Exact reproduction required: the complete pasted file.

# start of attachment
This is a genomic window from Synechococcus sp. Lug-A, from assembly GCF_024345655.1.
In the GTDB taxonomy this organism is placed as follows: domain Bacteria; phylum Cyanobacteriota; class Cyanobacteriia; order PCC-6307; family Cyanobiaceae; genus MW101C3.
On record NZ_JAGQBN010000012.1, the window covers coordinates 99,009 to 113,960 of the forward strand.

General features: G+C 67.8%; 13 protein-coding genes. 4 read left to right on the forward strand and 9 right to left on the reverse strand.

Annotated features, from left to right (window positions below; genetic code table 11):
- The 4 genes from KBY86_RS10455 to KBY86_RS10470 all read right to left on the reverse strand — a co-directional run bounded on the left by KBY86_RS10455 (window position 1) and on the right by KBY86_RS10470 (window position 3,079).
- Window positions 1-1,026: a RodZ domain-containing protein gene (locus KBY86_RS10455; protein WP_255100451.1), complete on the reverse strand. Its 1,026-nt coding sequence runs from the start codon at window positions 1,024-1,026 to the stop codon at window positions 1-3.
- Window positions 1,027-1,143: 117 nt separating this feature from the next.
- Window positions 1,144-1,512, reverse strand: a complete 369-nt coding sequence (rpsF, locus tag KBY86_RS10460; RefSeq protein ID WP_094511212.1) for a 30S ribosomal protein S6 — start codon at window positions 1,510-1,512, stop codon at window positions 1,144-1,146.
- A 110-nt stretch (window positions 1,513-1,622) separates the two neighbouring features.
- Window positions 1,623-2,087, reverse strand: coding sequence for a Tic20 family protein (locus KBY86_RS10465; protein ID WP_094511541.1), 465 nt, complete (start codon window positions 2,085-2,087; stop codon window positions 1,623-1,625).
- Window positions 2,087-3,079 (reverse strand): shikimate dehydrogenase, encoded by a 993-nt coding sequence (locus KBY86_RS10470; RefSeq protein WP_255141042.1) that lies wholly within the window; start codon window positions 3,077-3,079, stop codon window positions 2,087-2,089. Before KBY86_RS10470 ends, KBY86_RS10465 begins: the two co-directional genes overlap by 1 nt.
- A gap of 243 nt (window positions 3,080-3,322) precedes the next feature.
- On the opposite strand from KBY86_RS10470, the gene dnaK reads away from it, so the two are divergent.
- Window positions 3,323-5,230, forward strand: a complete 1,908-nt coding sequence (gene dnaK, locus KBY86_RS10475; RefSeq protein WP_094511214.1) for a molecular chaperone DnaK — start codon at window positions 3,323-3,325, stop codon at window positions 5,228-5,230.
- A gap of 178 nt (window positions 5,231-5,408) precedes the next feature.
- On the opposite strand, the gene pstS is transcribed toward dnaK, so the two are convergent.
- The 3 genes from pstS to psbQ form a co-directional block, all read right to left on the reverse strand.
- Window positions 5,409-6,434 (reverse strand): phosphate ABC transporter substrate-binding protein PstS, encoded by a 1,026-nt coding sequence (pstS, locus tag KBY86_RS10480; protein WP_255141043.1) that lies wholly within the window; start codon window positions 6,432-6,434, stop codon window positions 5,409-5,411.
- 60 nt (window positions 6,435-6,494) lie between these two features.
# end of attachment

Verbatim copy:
This is a genomic window from Synechococcus sp. Lug-A, from assembly GCF_024345655.1.
In the GTDB taxonomy this organism is placed as follows: domain Bacteria; phylum Cyanobacteriota; class Cyanobacteriia; order PCC-6307; family Cyanobiaceae; genus MW101C3.
On record NZ_JAGQBN010000012.1, the window covers coordinates 99,009 to 113,960 of the forward strand.

General features: G+C 67.8%; 13 protein-coding genes. 4 read left to right on the forward strand and 9 right to left on the reverse strand.

Annotated features, from left to right (window positions below; genetic code table 11):
- The 4 genes from KBY86_RS10455 to KBY86_RS10470 all read right to left on the reverse strand — a co-directional run bounded on the left by KBY86_RS10455 (window position 1) and on the right by KBY86_RS10470 (window position 3,079).
- Window positions 1-1,026: a RodZ domain-containing protein gene (locus KBY86_RS10455; protein WP_255100451.1), complete on the reverse strand. Its 1,026-nt coding sequence runs from the start codon at window positions 1,024-1,026 to the stop codon at window positions 1-3.
- Window positions 1,027-1,143: 117 nt separating this feature from the next.
- Window positions 1,144-1,512, reverse strand: a complete 369-nt coding sequence (rpsF, locus tag KBY86_RS10460; RefSeq protein ID WP_094511212.1) for a 30S ribosomal protein S6 — start codon at window positions 1,510-1,512, stop codon at window positions 1,144-1,146.
- A 110-nt stretch (window positions 1,513-1,622) separates the two neighbouring features.
- Window positions 1,623-2,087, reverse strand: coding sequence for a Tic20 family protein (locus KBY86_RS10465; protein ID WP_094511541.1), 465 nt, complete (start codon window positions 2,085-2,087; stop codon window positions 1,623-1,625).
- Window positions 2,087-3,079 (reverse strand): shikimate dehydrogenase, encoded by a 993-nt coding sequence (locus KBY86_RS10470; RefSeq protein WP_255141042.1) that lies wholly within the window; start codon window positions 3,077-3,079, stop codon window positions 2,087-2,089. Before KBY86_RS10470 ends, KBY86_RS10465 begins: the two co-directional genes overlap by 1 nt.
- A gap of 243 nt (window positions 3,080-3,322) precedes the next feature.
- On the opposite strand from KBY86_RS10470, the gene dnaK reads away from it, so the two are divergent.
- Window positions 3,323-5,230, forward strand: a complete 1,908-nt coding sequence (gene dnaK, locus KBY86_RS10475; RefSeq protein WP_094511214.1) for a molecular chaperone DnaK — start codon at window positions 3,323-3,325, stop codon at window positions 5,228-5,230.
- A gap of 178 nt (window positions 5,231-5,408) precedes the next feature.
- On the opposite strand, the gene pstS is transcribed toward dnaK, so the two are convergent.
- The 3 genes from pstS to psbQ form a co-directional block, all read right to left on the reverse strand.
- Window positions 5,409-6,434 (reverse strand): phosphate ABC transporter substrate-binding protein PstS, encoded by a 1,026-nt coding sequence (pstS, locus tag KBY86_RS10480; protein WP_255141043.1) that lies wholly within the window; start codon window positions 6,432-6,434, stop codon window positions 5,409-5,411.
- 60 nt (window positions 6,435-6,494) lie between these two features.